Statin Trials, Cardiovascular Events, and Coronary Artery Calcification: Implications for a Trial-Based Approach to Statin Therapy in MESA

Martin Bødtker Mortensen, Erling Falk, Dong Li, Khurram Nasir, Michael J. Blaha, Veit Sandfort, Carlos Jose Rodriguez, Pamela Ouyang, Matthew Budoff

Research output: Contribution to journalArticle

19 Citations (Scopus)

Abstract

Objectives: This study sought to determine whether coronary artery calcium (CAC) could be used to optimize statin allocation among individuals for whom trial-based evidence supports efficacy of statin therapy. Background: Recently, allocation of statins was proposed for primary prevention of atherosclerotic cardiovascular disease (ASCVD) based on proven efficacy from randomized controlled trials (RCTs) of statin therapy, a so-called trial-based approach. Methods: The study used data from MESA (Multi-Ethnic Study of Atherosclerosis) with 5,600 men and women, 45 to 84 years of age, and free of clinical ASCVD, lipid-lowering therapy, or missing information for risk factors at baseline examination. Results: During 10 years’ follow-up, 354 ASCVD and 219 hard coronary heart disease (CHD) events occurred. Based on enrollment criteria for 7 RCTs of statin therapy in primary prevention, 73% of MESA participants (91% of those >55 years of age) were eligible for statin therapy according to a trial-based approach. Among those individuals, CAC = 0 was common (44%) and was associated with low rates of ASCVD and CHD (3.9 and 1.7, respectively, per 1,000 person-years). There was a graded increase in event rates with increasing CAC score, and in individuals with CAC >100 (27% of participants) the rates of ASCVD and CHD were 18.9 and 12.7, respectively. Consequently, the estimated number needed to treat (NNT) in 10 years to prevent 1 event varied greatly according to CAC score. For ASCVD events, the NNT was 87 for CAC = 0 and 19 for CAC >100. For CHD events, the NNT was 197 for CAC = 0 and 28 for CAC >100. Conclusions: Most MESA participants qualified for trial-based primary prevention with statins. Among the individuals for whom trial-based evidence supports efficacy of statin therapy, CAC = 0 and CAC >100 were common and associated with low and high cardiovascular risks, respectively. This information may guide shared decision making aimed at targeting evidence-based statins to those who are likely to benefit the most.

Original languageEnglish (US)
Pages (from-to)221-230
Number of pages10
JournalJACC: Cardiovascular Imaging
Volume11
Issue number2P1
DOIs
StatePublished - Feb 2018
Externally publishedYes

Fingerprint

Hydroxymethylglutaryl-CoA Reductase Inhibitors
Atherosclerosis
Coronary Vessels
Calcium
Cardiovascular Diseases
Numbers Needed To Treat
Coronary Disease
Primary Prevention
Therapeutics
Randomized Controlled Trials
Decision Making

Keywords

  • cardiovascular disease
  • guideline
  • lipoproteins
  • primary prevention
  • statin

ASJC Scopus subject areas

  • Radiology Nuclear Medicine and imaging
  • Cardiology and Cardiovascular Medicine

Cite this

Statin Trials, Cardiovascular Events, and Coronary Artery Calcification : Implications for a Trial-Based Approach to Statin Therapy in MESA. / Mortensen, Martin Bødtker; Falk, Erling; Li, Dong; Nasir, Khurram; Blaha, Michael J.; Sandfort, Veit; Rodriguez, Carlos Jose; Ouyang, Pamela; Budoff, Matthew.

In: JACC: Cardiovascular Imaging, Vol. 11, No. 2P1, 02.2018, p. 221-230.

Research output: Contribution to journalArticle

Mortensen, Martin Bødtker ; Falk, Erling ; Li, Dong ; Nasir, Khurram ; Blaha, Michael J. ; Sandfort, Veit ; Rodriguez, Carlos Jose ; Ouyang, Pamela ; Budoff, Matthew. / Statin Trials, Cardiovascular Events, and Coronary Artery Calcification : Implications for a Trial-Based Approach to Statin Therapy in MESA. In: JACC: Cardiovascular Imaging. 2018 ; Vol. 11, No. 2P1. pp. 221-230.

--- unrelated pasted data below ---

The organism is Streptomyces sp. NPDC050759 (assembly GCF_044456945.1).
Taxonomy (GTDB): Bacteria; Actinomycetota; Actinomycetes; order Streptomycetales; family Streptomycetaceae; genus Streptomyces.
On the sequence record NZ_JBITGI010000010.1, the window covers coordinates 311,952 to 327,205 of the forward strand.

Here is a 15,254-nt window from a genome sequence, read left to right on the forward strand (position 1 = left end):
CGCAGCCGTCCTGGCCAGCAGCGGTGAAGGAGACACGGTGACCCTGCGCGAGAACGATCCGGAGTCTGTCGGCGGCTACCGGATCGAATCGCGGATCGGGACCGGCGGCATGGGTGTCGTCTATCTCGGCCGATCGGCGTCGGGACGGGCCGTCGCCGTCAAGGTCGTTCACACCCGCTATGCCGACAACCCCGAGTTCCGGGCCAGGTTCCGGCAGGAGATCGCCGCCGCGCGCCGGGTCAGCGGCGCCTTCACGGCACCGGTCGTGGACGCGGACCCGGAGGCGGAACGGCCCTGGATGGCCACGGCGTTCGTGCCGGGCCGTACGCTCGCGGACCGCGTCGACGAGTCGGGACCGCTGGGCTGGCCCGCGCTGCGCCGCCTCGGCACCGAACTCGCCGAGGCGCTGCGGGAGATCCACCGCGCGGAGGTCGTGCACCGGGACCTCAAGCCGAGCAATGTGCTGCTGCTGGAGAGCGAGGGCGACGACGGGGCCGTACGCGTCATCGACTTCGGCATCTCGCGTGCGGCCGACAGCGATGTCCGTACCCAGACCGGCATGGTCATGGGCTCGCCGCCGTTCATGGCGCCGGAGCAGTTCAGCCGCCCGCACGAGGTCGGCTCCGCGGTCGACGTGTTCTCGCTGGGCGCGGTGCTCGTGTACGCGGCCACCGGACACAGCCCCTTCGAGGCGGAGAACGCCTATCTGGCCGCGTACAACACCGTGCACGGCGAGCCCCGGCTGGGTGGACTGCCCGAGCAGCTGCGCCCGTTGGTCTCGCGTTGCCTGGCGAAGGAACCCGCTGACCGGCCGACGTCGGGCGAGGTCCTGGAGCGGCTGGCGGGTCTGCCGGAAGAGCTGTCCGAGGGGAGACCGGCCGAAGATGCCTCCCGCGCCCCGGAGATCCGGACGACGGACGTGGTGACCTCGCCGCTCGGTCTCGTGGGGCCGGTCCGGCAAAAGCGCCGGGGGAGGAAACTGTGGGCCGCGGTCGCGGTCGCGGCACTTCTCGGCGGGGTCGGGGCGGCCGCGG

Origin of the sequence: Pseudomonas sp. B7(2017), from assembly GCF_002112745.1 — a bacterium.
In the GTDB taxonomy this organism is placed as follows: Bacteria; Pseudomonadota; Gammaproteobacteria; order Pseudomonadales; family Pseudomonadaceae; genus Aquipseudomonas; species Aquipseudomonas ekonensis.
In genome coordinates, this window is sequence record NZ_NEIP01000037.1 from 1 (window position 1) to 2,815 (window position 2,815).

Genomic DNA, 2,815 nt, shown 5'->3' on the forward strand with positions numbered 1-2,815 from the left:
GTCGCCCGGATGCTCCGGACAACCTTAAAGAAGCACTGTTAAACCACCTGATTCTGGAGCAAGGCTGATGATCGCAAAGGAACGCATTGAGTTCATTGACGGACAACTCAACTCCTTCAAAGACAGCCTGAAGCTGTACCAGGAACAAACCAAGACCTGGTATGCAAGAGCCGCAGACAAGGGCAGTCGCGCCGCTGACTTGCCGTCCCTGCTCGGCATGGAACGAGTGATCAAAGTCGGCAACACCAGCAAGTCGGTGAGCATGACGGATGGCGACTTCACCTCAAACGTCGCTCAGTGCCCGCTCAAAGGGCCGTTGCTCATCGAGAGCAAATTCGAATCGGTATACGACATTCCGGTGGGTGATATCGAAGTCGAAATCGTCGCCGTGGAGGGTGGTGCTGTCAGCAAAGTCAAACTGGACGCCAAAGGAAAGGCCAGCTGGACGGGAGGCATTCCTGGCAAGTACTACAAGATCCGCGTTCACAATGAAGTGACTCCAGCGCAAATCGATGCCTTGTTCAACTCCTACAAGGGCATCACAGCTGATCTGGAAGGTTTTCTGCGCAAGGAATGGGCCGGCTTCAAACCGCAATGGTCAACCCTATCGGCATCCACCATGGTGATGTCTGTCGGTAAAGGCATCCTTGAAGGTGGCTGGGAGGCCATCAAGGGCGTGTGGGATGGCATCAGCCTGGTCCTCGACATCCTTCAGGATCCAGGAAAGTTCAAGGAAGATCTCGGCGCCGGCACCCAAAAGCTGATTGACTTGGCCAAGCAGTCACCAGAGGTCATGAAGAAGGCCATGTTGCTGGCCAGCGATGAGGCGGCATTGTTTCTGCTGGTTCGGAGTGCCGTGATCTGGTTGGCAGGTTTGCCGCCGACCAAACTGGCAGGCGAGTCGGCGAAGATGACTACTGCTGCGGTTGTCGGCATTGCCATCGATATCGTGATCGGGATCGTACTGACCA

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abstract = "Objectives: This study sought to determine whether coronary artery calcium (CAC) could be used to optimize statin allocation among individuals for whom trial-based evidence supports efficacy of statin therapy. Background: Recently, allocation of statins was proposed for primary prevention of atherosclerotic cardiovascular disease (ASCVD) based on proven efficacy from randomized controlled trials (RCTs) of statin therapy, a so-called trial-based approach. Methods: The study used data from MESA (Multi-Ethnic Study of Atherosclerosis) with 5,600 men and women, 45 to 84 years of age, and free of clinical ASCVD, lipid-lowering therapy, or missing information for risk factors at baseline examination. Results: During 10 years’ follow-up, 354 ASCVD and 219 hard coronary heart disease (CHD) events occurred. Based on enrollment criteria for 7 RCTs of statin therapy in primary prevention, 73{\%} of MESA participants (91{\%} of those >55 years of age) were eligible for statin therapy according to a trial-based approach. Among those individuals, CAC = 0 was common (44{\%}) and was associated with low rates of ASCVD and CHD (3.9 and 1.7, respectively, per 1,000 person-years). There was a graded increase in event rates with increasing CAC score, and in individuals with CAC >100 (27{\%} of participants) the rates of ASCVD and CHD were 18.9 and 12.7, respectively. Consequently, the estimated number needed to treat (NNT) in 10 years to prevent 1 event varied greatly according to CAC score. For ASCVD events, the NNT was 87 for CAC = 0 and 19 for CAC >100. For CHD events, the NNT was 197 for CAC = 0 and 28 for CAC >100. Conclusions: Most MESA participants qualified for trial-based primary prevention with statins. Among the individuals for whom trial-based evidence supports efficacy of statin therapy, CAC = 0 and CAC >100 were common and associated with low and high cardiovascular risks, respectively. This information may guide shared decision making aimed at targeting evidence-based statins to those who are likely to benefit the most.",